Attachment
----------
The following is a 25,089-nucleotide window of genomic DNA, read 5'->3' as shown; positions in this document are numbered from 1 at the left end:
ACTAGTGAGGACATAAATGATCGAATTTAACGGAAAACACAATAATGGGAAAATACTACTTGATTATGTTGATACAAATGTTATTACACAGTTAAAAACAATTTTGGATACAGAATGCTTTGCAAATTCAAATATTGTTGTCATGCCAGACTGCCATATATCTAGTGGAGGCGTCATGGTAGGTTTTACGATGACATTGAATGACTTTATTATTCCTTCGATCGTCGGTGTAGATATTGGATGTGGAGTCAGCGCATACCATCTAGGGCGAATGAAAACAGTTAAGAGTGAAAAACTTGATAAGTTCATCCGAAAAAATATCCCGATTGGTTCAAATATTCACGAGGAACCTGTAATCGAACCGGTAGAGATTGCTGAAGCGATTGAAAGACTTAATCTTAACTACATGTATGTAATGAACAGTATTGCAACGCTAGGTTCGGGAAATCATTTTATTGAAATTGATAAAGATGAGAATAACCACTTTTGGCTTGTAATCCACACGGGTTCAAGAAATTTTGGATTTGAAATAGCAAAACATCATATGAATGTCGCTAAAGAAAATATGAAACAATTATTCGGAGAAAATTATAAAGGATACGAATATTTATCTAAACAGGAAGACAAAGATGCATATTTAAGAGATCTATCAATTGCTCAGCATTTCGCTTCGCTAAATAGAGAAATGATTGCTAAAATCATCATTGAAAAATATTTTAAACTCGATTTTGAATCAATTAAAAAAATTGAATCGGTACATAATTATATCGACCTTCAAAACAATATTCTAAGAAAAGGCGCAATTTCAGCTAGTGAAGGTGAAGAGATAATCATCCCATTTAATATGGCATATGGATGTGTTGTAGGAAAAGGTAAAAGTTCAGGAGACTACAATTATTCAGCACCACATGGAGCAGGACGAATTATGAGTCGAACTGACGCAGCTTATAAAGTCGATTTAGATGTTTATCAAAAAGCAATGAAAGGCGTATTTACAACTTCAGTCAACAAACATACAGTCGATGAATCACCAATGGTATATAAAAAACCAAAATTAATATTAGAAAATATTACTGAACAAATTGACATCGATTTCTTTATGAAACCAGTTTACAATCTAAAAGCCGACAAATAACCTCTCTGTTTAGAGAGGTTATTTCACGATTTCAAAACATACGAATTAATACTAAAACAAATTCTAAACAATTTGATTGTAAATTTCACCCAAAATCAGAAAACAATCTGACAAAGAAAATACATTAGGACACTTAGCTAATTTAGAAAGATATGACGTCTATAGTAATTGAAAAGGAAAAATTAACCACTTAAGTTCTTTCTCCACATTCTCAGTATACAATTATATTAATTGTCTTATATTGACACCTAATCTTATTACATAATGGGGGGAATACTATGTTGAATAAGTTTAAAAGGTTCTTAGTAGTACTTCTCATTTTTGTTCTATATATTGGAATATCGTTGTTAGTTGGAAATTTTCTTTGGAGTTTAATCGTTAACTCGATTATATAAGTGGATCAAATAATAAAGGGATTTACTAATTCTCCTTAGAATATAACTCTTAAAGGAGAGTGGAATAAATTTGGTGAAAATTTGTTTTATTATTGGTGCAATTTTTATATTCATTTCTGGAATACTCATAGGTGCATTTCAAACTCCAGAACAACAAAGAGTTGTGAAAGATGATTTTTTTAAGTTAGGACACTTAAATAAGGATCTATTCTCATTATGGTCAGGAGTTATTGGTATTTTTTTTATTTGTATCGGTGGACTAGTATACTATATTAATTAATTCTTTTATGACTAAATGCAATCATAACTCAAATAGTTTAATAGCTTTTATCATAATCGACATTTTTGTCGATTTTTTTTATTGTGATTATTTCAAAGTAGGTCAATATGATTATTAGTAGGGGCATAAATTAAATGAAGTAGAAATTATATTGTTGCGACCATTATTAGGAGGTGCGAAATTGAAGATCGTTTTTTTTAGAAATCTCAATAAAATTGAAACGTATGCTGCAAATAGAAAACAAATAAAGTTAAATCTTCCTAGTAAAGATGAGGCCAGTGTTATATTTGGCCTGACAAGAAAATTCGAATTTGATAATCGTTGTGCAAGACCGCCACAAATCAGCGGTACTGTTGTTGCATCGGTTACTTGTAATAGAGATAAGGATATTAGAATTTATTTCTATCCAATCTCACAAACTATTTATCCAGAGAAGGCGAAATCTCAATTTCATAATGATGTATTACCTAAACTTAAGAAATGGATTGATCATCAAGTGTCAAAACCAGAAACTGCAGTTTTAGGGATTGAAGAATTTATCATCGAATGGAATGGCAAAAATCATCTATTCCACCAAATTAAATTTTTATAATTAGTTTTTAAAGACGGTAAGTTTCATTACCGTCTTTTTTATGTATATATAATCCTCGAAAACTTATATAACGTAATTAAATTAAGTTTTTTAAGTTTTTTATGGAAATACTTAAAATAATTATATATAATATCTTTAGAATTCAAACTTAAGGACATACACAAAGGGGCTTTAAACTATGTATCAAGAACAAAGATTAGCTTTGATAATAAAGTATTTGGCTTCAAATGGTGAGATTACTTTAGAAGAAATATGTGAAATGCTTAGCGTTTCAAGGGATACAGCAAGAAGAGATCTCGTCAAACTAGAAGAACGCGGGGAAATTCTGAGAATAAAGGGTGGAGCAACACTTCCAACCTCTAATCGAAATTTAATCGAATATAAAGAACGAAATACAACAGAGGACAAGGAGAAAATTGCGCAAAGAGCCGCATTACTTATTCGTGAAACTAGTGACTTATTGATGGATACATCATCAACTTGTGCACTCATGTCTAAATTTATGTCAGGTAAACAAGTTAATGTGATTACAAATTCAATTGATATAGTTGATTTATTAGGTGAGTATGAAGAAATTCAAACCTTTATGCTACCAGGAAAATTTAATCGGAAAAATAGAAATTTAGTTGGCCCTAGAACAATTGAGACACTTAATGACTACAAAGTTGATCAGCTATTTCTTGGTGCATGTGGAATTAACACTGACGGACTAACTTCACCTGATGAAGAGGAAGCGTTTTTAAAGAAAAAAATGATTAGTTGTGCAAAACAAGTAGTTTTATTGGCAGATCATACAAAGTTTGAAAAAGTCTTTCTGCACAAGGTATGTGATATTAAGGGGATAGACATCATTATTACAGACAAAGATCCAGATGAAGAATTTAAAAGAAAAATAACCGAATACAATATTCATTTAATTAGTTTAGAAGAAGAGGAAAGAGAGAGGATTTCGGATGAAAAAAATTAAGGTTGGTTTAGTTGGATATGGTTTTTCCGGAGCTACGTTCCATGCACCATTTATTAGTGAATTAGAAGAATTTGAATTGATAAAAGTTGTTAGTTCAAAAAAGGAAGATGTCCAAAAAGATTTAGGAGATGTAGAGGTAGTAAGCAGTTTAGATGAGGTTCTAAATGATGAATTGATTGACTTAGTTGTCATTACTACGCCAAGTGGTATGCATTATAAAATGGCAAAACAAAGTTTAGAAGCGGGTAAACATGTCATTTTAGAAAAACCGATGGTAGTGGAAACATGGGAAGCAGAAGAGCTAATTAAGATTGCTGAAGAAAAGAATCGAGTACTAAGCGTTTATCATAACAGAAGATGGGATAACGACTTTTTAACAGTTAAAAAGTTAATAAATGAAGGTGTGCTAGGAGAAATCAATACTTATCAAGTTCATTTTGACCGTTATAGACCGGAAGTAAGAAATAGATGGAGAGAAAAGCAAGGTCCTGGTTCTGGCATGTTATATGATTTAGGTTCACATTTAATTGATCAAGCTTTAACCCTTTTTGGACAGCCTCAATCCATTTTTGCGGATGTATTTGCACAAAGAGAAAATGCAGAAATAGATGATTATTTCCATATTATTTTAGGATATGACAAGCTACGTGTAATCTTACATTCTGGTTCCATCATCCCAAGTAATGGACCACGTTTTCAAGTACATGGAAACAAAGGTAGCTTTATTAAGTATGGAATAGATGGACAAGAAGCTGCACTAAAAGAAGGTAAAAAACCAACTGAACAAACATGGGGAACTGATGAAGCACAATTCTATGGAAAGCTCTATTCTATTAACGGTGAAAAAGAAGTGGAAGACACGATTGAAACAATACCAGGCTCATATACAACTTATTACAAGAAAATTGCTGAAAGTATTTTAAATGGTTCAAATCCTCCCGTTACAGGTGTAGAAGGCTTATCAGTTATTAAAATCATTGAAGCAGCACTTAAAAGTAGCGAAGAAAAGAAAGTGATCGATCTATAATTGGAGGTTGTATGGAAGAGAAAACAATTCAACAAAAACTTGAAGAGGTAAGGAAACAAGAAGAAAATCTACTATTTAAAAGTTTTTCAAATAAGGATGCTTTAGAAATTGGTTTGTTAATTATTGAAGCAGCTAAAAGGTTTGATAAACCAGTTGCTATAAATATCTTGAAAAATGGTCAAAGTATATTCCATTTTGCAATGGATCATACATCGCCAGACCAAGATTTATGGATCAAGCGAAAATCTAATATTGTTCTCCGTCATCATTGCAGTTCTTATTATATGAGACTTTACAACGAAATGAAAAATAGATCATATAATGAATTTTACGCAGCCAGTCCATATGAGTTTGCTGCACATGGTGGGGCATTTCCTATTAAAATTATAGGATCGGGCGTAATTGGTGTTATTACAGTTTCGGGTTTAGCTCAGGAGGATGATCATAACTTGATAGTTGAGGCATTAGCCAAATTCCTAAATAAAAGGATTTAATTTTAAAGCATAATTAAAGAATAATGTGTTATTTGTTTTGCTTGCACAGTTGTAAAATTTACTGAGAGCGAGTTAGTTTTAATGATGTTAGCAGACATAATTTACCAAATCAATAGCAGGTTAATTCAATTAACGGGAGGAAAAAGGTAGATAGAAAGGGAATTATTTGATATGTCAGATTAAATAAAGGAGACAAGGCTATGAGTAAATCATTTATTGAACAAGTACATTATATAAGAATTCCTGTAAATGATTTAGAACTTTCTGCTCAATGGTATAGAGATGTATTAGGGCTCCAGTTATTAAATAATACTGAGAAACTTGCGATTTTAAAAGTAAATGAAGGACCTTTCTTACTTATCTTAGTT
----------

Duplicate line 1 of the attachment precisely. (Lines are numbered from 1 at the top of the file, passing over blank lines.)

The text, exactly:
The following is a 25,089-nucleotide window of genomic DNA, read 5'->3' as shown; positions in this document are numbered from 1 at the left end: